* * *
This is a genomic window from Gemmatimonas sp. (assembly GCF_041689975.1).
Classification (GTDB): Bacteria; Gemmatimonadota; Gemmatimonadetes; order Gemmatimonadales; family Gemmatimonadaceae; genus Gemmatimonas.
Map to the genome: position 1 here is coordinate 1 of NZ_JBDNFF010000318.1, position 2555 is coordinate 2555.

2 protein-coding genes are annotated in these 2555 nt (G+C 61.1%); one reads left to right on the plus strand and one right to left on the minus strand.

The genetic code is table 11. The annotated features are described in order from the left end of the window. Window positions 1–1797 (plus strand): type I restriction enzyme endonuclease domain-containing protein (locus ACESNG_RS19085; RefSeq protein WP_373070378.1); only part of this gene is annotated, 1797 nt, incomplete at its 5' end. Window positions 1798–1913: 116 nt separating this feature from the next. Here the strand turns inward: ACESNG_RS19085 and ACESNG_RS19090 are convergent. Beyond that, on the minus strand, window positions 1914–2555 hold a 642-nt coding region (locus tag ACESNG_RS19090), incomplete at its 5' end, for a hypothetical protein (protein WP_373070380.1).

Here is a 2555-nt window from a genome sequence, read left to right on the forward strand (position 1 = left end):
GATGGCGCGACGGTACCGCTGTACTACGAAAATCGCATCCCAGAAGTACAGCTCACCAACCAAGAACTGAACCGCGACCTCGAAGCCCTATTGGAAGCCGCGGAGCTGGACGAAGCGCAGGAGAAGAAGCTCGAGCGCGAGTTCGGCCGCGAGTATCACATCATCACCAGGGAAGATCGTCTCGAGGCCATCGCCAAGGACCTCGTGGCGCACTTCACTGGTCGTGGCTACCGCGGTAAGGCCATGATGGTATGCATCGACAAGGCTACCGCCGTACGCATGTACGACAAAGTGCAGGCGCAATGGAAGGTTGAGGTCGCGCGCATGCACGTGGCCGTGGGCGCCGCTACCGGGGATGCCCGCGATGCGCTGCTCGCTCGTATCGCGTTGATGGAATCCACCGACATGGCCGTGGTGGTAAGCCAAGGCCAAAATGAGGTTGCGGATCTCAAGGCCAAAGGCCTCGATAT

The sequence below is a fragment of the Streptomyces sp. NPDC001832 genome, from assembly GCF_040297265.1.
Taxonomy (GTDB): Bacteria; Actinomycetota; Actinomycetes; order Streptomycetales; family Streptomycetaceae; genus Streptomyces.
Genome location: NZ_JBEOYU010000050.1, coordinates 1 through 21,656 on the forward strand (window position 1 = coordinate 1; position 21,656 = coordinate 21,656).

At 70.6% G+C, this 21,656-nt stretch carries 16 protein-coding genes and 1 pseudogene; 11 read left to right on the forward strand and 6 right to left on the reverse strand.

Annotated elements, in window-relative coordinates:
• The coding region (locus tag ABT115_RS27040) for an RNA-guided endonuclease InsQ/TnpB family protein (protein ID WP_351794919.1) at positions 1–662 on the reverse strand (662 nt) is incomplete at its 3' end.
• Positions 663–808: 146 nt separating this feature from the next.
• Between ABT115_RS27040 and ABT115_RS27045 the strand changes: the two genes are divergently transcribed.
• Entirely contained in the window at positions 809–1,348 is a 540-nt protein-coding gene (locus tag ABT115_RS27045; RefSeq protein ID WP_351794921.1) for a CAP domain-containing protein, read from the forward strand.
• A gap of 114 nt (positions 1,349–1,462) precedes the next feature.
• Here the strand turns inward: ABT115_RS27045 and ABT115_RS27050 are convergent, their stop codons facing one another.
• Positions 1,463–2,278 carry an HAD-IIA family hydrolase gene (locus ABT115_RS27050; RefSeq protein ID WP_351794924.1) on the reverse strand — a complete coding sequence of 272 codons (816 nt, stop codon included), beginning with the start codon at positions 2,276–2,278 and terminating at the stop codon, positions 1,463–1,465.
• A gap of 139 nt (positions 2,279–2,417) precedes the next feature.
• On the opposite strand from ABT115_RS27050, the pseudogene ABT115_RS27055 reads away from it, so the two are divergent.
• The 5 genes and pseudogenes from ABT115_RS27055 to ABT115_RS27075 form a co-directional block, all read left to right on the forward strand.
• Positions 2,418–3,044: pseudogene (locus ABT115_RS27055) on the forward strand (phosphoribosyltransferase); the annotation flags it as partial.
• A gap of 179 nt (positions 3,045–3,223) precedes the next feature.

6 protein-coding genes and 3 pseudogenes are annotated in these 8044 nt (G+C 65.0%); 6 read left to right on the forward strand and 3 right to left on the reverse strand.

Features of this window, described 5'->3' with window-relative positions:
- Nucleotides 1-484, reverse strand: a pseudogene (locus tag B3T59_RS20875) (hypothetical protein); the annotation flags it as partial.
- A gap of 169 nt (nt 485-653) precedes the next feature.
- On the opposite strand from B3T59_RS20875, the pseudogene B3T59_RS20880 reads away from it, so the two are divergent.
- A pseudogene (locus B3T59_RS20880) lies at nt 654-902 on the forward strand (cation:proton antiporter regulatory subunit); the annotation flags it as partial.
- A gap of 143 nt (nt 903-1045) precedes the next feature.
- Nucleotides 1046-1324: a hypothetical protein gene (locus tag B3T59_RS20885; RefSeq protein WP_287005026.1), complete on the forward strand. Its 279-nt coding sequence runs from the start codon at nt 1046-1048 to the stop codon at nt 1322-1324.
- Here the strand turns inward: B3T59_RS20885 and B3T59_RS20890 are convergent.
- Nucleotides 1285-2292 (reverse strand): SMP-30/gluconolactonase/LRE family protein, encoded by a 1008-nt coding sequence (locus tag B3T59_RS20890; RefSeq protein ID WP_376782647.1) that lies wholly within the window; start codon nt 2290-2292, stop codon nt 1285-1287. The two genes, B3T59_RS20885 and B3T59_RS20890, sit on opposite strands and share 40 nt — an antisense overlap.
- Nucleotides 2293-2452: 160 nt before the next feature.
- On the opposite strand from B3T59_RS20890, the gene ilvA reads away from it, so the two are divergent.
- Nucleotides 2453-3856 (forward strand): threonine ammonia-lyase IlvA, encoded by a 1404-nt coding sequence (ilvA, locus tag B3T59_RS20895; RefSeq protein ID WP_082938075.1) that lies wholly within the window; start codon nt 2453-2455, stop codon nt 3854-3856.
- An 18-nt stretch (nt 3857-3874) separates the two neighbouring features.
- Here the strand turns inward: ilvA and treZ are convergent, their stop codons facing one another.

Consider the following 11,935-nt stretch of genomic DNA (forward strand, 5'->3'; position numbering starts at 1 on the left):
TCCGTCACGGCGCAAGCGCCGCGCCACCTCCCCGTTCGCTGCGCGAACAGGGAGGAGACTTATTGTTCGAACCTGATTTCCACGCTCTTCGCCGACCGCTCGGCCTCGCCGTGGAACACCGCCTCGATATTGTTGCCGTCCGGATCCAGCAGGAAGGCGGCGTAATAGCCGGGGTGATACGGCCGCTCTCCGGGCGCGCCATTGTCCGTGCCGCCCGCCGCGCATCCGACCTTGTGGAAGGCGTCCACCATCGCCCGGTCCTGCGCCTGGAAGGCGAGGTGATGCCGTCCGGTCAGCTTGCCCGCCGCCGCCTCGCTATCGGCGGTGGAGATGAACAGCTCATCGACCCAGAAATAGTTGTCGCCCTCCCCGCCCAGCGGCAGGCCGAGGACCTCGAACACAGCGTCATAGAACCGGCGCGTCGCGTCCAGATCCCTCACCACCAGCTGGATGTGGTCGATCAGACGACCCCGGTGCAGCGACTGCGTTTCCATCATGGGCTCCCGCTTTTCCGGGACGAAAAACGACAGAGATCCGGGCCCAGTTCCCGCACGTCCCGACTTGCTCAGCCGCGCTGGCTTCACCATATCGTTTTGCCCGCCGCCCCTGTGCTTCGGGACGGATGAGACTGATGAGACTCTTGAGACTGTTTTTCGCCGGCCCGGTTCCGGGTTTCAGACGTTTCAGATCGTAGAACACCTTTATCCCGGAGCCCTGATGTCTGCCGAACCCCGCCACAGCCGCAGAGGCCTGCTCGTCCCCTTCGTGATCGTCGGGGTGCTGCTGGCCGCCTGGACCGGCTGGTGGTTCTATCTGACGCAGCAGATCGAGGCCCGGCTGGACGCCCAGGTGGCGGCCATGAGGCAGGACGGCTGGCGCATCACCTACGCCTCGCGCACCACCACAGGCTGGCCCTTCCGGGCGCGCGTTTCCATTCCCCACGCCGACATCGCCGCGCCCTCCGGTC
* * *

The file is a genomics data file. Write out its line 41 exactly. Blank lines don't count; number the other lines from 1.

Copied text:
TCCGTCACGGCGCAAGCGCCGCGCCACCTCCCCGTTCGCTGCGCGAACAGGGAGGAGACTTATTGTTCGAACCTGATTTCCACGCTCTTCGCCGACCGCTCGGCCTCGCCGTGGAACACCGCCTCGATATTGTTGCCGTCCGGATCCAGCAGGAAGGCGGCGTAATAGCCGGGGTGATACGGCCGCTCTCCGGGCGCGCCATTGTCCGTGCCGCCCGCCGCGCATCCGACCTTGTGGAAGGCGTCCACCATCGCCCGGTCCTGCGCCTGGAAGGCGAGGTGATGCCGTCCGGTCAGCTTGCCCGCCGCCGCCTCGCTATCGGCGGTGGAGATGAACAGCTCATCGACCCAGAAATAGTTGTCGCCCTCCCCGCCCAGCGGCAGGCCGAGGACCTCGAACACAGCGTCATAGAACCGGCGCGTCGCGTCCAGATCCCTCACCACCAGCTGGATGTGGTCGATCAGACGACCCCGGTGCAGCGACTGCGTTTCCATCATGGGCTCCCGCTTTTCCGGGACGAAAAACGACAGAGATCCGGGCCCAGTTCCCGCACGTCCCGACTTGCTCAGCCGCGCTGGCTTCACCATATCGTTTTGCCCGCCGCCCCTGTGCTTCGGGACGGATGAGACTGATGAGACTCTTGAGACTGTTTTTCGCCGGCCCGGTTCCGGGTTTCAGACGTTTCAGATCGTAGAACACCTTTATCCCGGAGCCCTGATGTCTGCCGAACCCCGCCACAGCCGCAGAGGCCTGCTCGTCCCCTTCGTGATCGTCGGGGTGCTGCTGGCCGCCTGGACCGGCTGGTGGTTCTATCTGACGCAGCAGATCGAGGCCCGGCTGGACGCCCAGGTGGCGGCCATGAGGCAGGACGGCTGGCGCATCACCTACGCCTCGCGCACCACCACAGGCTGGCCCTTCCGGGCGCGCGTTTCCATTCCCCACGCCGACATCGCCGCGCCCTCCGGTC